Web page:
But while other superstars of her era can release new music without scrutiny, Janet is being analyzed and dissected. Having announced her comeback, the news was met with skepticism in some circles. Talk show host Wendy Williams had some “advice” for Jackson. “She should stick with her number ones, the songs that we know,” Williams said on her show. “Janet is 49 years old right now. She’s married to that billionaire WASP… she wants to put out new music but nobody bought the music last time. I think that this comeback is going to be impossible; she’s living in a Beyoncé/Rihanna/Taylor Swift world. The music-buying public barely buys and they’re young kids, they’re not us with mortgages and tuition.”
“She needs to sit down and wait for Mariah, Britney and Jennifer to leave [their Las Vegas residencies] and do all the songs that we know the words to.”
Janet’s commercial lag isn’t all that unique. Most chartbusting superstars of yesteryear have experienced sales declines in the era of streaming music and illegal downloading. And great artists do age, with younger generations finding their own heroes to listen to. Prince hasn’t been the chart-topping juggernaut of his heyday in quite some time. But that doesn’t matter because he’s Prince. No one really cares if he doesn’t have a “When Doves Cry” or a “Diamonds and Pearls” dominating radio anymore; his legacy is as firmly set as Stevie Wonder’s or Neil Young’s. The Purple One has released six albums in the last ten years and only two have attained gold status. Paul McCartney’s last two albums didn’t hit the gold mark, either. Similarly, the most recent albums by icons like U2 and Bruce Springsteen only garnered relatively modest sales. Madonna’s status as a consistent presence on the pop charts waned around the same time as Janet’s did; the Material Girl has mostly dominated just the dance/club charts over the last decade. That transition hasn’t led to any loss in Madonna’s status as the so-called “Queen of Pop.”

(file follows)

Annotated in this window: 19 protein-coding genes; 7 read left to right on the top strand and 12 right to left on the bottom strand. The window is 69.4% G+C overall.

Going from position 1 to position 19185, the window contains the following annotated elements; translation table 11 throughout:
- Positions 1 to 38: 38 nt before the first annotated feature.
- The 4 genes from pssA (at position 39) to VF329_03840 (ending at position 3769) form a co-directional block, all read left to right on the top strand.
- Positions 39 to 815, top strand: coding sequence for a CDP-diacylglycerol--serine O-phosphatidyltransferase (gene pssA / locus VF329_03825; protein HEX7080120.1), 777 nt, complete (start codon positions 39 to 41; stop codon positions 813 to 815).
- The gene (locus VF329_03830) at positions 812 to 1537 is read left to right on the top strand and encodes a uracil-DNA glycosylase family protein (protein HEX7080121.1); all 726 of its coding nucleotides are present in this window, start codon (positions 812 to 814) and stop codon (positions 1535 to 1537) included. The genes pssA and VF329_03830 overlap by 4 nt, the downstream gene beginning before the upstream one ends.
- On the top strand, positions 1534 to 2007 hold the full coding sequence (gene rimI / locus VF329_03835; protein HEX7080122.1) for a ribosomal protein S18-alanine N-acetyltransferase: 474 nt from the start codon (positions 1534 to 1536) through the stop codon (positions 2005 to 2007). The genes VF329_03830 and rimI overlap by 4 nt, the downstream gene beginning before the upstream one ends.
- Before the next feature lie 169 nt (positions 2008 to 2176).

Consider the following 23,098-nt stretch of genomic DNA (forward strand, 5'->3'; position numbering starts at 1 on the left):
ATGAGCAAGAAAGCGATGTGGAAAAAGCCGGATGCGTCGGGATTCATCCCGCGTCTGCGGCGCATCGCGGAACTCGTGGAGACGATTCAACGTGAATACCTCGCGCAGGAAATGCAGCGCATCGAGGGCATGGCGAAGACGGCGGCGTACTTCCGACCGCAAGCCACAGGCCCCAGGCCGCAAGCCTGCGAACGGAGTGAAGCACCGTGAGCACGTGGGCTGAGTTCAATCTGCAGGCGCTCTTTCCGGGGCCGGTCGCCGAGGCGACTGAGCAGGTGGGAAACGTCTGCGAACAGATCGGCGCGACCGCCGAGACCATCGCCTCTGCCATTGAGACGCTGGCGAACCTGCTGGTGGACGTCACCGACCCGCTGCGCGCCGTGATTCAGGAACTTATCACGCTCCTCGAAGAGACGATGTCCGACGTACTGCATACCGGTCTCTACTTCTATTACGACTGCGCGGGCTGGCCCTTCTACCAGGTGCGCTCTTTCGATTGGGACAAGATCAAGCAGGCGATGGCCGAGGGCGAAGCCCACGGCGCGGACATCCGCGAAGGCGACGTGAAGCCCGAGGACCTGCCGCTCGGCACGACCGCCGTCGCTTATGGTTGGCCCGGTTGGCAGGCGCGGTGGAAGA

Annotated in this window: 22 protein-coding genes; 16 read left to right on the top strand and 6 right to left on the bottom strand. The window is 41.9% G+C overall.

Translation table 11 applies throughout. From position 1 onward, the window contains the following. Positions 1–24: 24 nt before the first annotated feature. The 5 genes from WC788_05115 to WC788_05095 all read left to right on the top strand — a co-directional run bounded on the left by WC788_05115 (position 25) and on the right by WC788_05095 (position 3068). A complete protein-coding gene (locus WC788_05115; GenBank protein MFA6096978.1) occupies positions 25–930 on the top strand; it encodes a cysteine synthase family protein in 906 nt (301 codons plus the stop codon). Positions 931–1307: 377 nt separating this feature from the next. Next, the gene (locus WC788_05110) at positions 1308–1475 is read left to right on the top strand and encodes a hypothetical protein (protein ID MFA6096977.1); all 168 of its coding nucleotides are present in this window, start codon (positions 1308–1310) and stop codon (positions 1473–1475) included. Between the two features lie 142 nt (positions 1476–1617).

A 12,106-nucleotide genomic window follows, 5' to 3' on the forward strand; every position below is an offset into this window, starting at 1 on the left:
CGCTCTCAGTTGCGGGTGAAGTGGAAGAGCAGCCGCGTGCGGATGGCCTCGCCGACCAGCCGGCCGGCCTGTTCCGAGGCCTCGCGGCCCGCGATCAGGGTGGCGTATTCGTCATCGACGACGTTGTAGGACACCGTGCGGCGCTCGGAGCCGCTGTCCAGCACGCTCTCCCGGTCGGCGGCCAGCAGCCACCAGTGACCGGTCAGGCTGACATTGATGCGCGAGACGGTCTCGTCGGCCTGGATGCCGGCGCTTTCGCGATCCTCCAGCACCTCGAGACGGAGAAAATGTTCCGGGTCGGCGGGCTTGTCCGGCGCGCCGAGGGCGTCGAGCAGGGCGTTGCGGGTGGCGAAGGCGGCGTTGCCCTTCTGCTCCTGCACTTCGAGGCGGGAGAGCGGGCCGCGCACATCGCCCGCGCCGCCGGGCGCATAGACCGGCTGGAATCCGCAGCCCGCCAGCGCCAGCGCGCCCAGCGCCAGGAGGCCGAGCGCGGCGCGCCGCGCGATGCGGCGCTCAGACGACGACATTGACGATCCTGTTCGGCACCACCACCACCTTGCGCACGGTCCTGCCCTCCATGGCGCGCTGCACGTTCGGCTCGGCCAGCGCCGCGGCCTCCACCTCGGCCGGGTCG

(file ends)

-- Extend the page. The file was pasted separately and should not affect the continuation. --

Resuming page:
No one is telling those aging legends to stop releasing new music. We don’t seem to expect them to have to compete with their younger counterparts at all. If their die-hard fans enjoy the albums and the artists enjoy making them, they’ve earned the right to not be judged by the same standard as the hit-making pop star of the moment. Once a legendary artist has cemented their place in the canon of popular music, there is nothing left for them to do to affirm it. The greats don’t have to keep auditioning. They made the grade long ago, and everything they achieve now is just an addendum to their legacy.
So what does a “successful” Janet Jackson comeback mean? Battling the Beyoncés and Taylor Swifts of the world for pop supremacy? None of that matters. None of that is necessary. A successful Janet Jackson comeback simply means that one of the greatest artists of the last 30 years is back to doing what she loves and what her fans love seeing her do. Delivering a compelling album and an electrifying tour is all that matters, not sales or Grammys. She’s done all of that time and again. It’s past time to recognize that Janet Jackson is among the artists at the very top of popular music’s hierarchy. It’s past time to give her the respect she deserves. She doesn’t have to prove she’s still “hot” or “relevant.” She’s a legend. She should be in the Rock and Roll Hall of Fame. She should be as heralded as Tina Turner. This return isn’t about her “proving” anything to us. She’s doing this for her. And that’s good enough.
With all the great music she’s given the world, she’s more than earned that right.